Top 6 rules of Category Management for supermarket foods
Allen Roberts is a guest contributor to Australian Food News and writes another of his regular articles here.
Meeting customer needs, and maximising the value of the retail shelf -space is what category management is all about, aggressively executing on category management can deliver great results and overcome the seeming handicaps of small businesses.
Here are six great rules to follow:
- Know the relay schedule, and if possible be involved in the planning discussions. Most chain retailers, particularly supermarkets will have a lead supplier who has the inside running because they have all the data, and better access to the decision makers, but that doesn’t mean you cannot participate. Being persistent, informed, and helping the buyer management hierarchy achieve their KPI’s all contribute to the nurturing of the relationships with them that will deliver benefit at some time. Besides, most people have some sneaking sympathy for the underdog.
- Understand the volumes and margins of all products in the category, and manage your recommendations to the retail buyer with his objectives in mind, maximising the absolute margins that come from the shelf space, rather than just concentrating on your margins. Retail buyers are not there to look after your margins, only theirs.
- Understand the sales that come from differing shelf positions, and the impact of differing placements for differing Sku’s. Eye level is always best, but is high better than low? What about the type of shelf grouping, by size, brand, flavour and which combination is the best for you, and the retailer? Retailers will generally have a layout in place, but are often willing to experiment, from which you can both learn. Data is the key to understanding these options, but in addition, the value of the eyeball in making 2 and 2 equal 5 is immense. How many category analysts in large businesses actually get out and talk to the people managing the sections in store?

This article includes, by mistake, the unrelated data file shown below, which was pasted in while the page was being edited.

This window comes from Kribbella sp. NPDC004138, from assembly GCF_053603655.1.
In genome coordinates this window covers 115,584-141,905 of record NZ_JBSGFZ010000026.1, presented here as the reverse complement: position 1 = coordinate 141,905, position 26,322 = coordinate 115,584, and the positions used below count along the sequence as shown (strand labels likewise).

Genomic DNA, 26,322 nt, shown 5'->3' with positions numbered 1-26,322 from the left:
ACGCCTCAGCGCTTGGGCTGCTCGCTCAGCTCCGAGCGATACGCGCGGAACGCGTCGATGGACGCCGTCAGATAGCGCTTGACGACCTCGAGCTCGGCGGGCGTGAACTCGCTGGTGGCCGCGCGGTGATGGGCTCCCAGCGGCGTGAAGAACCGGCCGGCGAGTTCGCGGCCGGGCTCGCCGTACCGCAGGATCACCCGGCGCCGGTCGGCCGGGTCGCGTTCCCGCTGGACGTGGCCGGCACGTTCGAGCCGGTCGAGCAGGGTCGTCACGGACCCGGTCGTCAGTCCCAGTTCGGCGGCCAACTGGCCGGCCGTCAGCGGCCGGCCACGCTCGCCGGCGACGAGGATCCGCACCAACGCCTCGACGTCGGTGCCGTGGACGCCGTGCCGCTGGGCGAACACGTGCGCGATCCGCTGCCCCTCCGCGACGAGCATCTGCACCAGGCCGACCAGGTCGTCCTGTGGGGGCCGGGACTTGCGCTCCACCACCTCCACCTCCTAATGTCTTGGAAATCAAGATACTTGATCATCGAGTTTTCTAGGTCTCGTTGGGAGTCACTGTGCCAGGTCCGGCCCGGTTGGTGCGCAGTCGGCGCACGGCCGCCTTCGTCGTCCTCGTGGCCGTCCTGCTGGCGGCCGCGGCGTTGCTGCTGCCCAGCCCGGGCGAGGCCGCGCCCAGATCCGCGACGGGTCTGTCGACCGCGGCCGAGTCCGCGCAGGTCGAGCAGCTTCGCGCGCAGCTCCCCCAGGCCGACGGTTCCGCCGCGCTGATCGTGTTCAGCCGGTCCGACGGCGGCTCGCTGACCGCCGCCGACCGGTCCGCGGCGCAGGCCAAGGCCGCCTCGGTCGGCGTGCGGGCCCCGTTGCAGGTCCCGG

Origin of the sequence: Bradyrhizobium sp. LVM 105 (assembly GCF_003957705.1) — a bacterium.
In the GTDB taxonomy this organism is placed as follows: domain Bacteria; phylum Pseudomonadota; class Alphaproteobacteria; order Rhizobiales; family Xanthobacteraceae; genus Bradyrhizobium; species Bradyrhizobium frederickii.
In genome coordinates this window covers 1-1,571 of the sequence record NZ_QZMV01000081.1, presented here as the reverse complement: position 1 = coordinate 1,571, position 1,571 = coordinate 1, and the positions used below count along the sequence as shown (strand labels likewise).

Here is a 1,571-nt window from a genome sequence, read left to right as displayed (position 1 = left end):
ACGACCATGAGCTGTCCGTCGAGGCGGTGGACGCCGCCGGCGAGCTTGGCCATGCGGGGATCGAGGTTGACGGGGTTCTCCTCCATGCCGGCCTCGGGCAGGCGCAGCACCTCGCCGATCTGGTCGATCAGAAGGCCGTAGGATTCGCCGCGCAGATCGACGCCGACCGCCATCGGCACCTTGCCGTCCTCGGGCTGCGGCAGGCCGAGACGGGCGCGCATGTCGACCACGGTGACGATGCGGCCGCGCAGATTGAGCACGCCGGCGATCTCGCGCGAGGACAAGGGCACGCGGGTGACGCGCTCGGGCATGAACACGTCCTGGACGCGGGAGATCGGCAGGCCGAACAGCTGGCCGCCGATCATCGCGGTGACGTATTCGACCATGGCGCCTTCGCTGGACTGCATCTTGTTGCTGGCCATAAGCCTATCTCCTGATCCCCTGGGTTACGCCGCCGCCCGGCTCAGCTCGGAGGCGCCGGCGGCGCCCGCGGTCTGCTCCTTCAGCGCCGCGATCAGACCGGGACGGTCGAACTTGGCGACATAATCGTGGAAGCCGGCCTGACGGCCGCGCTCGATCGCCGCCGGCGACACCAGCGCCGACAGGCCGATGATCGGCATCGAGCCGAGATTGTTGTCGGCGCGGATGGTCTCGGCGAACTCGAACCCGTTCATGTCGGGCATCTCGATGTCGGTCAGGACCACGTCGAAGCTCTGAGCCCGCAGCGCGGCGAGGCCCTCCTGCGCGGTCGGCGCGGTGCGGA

- Understand the construction of the retailers profit model. Volume X Item gross margin = gross profit. Going one step further, dividing by the shelf space allocation gives a return on the space, and being really fancy, you can weight the value of the shelf space. Add into the mix the impact of your promotional payments/discounts, promotional buy periods, frequency of promotion, and sensitivity of consumers in the category to price reductions on the retailer margin, and you can come up with a number I call RRRE, or Return on Retail Real Estate. Finding ways to influence that number without selling the farm is the supplier heaven.
- Respect the discipline of the planogram, which is the document that executes the category management decisions at store level. To varying degrees, retailers use the planograms to organise the selling face in the stores, and as a discipline on store management. However, in the discipline there are often opportunities for the store managers, and SME owners whose objective is to sell more at a better price. Encourage field staff to be creative, a stack of bananas or Christmas pudding near the custard, French mustard next to the hams, dried fruit into the flour category with some cake recipes, A scarf from next door with your handbags, the potential for cross selling is limited only by imagination, and preparedness to do a bit extra, and the planogram offers predictability of the status quo, wherein lies the opportunity to be creative.
- Leverage seasonal volumes, and Christmas is a particularly terrific time of the year in a number of categories, and should be a core part of promotional planning. At the same time, pressure comes off a bit because all the key decisions have been made, so it is a great time to work on the relationships, plant the seeds that will deliver next year, and build your category management profile with your customers. After all, your competition is probably at the bar thinking the game is over. Whoops.
An added word about Christmas. Any time of change is a time of opportunity, and Christmas ranging is one of the biggest changes retailers go through in the manner in which they allocate their shelf space, as they seek to maximise their seasonal sales. Doesn’t matter what market retailers are in, from fashion to food, car accessories to handbags, pre Christmas sales are critical to the annual numbers.
Just think about the space supermarkets allocate to hams from the beginning of December. Where does that space come from? How do they allocate it across differing brands, sizes and types of ham? and if you are a ham producer, how can you get a slice, and if you sell some of the products that give up shelf space, to hams, how do you make up for the lack of shelf exposure?
Allen Roberts is a guest contributor to Australian Food News and writes another of his regular articles here. He is the Director of Strategy Audit www.strategyaudit.com.au and has worked in the food sector for more than 35 years. To read his full biography click HERE.